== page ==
Abstract

Guánica Bay, located in southwestern Puerto Rico, has suffered oil spills and other pollution discharges since the 1960s. Previous research showed elevated concentrations of polychlorinated biphenyls (PCBs) in coral reef and sediment. This research examined PCB concentrations in sediment and fish. Sediment and fish sampling in the bay was facilitated by community members. This study identified the second highest reported PCB level (129,300 ng/g) in sediment in the USA. Fish samples also showed elevated concentrations (1623 to 3768 ng/g), which were higher than the thresholds of safe levels of PCBs in fish for human consumption. The alarmingly high concentration of PCBs calls for proactive community engagement to bring awareness about contamination of the bay and more extensive sampling to test for the concentration of PCBs in seafood and the people of Guánica. This study also underscores the value of the involvement of local communities during sampling design aimed at identifying hot spots of contaminants.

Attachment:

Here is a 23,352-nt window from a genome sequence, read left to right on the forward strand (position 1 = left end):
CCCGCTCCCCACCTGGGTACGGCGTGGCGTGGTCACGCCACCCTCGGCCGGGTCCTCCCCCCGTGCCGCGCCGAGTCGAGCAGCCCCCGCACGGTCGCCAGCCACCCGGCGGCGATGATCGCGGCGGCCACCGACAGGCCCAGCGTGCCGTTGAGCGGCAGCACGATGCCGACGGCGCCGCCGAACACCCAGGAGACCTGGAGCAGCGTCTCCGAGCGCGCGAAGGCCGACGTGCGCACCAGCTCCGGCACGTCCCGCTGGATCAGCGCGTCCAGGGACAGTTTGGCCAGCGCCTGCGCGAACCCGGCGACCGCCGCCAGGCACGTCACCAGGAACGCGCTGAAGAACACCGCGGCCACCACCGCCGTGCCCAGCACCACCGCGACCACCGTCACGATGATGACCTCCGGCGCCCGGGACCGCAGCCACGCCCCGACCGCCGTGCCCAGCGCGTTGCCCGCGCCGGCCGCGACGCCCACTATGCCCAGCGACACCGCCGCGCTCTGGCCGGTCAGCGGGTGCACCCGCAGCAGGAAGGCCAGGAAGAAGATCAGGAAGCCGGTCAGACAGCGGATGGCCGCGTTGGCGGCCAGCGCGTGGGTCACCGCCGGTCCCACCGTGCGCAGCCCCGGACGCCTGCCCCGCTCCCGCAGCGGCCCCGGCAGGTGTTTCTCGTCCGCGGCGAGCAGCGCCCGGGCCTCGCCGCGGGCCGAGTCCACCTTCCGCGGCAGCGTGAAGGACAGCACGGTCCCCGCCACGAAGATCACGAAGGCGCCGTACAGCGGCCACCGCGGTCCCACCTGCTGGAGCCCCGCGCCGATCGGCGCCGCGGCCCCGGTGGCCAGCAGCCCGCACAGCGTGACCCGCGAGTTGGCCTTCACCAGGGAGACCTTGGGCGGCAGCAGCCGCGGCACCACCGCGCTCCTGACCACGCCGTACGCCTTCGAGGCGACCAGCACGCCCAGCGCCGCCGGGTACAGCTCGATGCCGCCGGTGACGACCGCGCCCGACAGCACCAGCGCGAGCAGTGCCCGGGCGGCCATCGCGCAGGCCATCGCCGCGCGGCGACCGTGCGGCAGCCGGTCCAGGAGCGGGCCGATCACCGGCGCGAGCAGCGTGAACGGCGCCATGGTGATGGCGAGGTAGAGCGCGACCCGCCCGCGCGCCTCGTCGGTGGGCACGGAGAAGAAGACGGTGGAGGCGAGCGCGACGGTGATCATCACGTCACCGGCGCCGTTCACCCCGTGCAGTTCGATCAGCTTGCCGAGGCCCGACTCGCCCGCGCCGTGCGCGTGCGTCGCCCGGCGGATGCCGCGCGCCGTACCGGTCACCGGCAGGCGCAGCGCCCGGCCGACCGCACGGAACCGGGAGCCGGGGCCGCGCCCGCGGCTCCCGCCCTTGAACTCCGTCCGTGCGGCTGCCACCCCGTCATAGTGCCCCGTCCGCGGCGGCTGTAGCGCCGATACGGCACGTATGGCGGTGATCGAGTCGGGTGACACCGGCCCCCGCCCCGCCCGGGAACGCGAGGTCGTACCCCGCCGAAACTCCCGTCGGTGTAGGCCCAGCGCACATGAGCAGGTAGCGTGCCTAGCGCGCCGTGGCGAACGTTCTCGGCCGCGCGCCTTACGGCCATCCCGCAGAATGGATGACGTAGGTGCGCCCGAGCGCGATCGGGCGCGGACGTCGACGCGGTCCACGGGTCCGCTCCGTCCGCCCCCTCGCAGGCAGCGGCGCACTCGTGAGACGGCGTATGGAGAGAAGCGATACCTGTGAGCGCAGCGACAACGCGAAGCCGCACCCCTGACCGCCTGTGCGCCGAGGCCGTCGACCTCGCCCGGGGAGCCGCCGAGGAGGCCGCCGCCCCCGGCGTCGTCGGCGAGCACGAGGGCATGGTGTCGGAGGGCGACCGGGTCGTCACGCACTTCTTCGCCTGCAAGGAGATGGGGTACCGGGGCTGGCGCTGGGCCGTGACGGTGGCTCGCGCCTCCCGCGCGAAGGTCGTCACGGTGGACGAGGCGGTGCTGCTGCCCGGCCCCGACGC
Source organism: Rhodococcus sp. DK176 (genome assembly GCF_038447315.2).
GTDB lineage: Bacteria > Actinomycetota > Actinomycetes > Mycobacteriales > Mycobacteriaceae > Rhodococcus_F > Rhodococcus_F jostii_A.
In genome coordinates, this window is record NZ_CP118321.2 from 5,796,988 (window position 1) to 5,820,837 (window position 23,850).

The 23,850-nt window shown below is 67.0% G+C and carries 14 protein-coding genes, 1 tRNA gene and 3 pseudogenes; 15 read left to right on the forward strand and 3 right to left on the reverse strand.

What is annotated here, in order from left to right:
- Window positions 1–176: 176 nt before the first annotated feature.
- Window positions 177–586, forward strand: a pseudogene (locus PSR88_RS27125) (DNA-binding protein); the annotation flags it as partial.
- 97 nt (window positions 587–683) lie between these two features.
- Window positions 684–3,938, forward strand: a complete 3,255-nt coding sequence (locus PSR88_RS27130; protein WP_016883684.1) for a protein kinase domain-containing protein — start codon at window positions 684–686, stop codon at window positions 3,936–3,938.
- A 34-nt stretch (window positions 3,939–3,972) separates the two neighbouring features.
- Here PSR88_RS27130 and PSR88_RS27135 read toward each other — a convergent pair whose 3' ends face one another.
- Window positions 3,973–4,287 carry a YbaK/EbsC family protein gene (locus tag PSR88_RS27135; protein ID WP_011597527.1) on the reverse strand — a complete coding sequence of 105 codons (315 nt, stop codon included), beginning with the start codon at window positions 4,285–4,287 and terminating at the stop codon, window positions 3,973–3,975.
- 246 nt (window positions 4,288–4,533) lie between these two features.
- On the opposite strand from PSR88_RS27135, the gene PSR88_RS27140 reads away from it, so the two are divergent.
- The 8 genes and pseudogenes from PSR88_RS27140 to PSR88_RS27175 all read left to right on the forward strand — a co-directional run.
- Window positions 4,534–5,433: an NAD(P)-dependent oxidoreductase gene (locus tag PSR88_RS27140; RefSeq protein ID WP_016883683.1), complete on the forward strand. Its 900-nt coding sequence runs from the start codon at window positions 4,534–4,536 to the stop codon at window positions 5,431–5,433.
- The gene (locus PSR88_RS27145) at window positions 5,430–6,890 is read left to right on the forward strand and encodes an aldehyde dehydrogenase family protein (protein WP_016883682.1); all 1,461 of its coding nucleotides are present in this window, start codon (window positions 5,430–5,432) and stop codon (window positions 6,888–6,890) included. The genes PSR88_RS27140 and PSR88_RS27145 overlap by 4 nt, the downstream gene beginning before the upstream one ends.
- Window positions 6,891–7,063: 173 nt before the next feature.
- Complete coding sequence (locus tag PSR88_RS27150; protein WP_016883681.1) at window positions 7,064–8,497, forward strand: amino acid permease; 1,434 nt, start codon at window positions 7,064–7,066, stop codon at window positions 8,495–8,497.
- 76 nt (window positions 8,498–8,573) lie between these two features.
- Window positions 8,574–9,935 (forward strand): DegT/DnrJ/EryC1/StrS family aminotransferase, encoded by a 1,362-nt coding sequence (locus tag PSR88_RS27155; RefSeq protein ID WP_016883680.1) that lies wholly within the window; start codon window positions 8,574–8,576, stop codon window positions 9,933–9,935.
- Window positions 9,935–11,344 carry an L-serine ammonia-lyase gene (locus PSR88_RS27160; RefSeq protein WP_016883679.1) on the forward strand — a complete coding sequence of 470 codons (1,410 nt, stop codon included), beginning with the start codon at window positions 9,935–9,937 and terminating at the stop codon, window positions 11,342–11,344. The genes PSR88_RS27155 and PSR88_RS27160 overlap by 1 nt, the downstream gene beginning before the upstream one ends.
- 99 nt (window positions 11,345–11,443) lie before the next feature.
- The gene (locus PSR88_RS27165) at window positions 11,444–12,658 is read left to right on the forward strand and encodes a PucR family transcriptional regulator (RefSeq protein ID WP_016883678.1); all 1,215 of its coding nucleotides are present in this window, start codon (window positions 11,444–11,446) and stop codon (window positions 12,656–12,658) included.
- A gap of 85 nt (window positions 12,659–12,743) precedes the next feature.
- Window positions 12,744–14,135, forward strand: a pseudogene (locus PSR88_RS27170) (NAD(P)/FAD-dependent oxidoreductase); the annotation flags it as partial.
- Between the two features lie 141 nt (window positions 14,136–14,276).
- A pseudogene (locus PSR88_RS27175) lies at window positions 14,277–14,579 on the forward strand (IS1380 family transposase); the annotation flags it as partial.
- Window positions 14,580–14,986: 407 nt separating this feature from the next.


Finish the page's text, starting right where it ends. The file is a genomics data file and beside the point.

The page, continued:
Original languageEnglish (US)
Pages (from-to)2003-2013
Number of pages11
JournalEnvironmental Science and Pollution Research
Volume23
Issue number3
DOIs
StatePublished - Feb 1 2016

Keywords

  • Community-based participatory approach
  • Fish
  • Guánica
  • Health risks
  • PCB
  • PCB exposure
  • Sediment

ASJC Scopus subject areas

  • Environmental Chemistry
  • Health, Toxicology and Mutagenesis
  • Pollution

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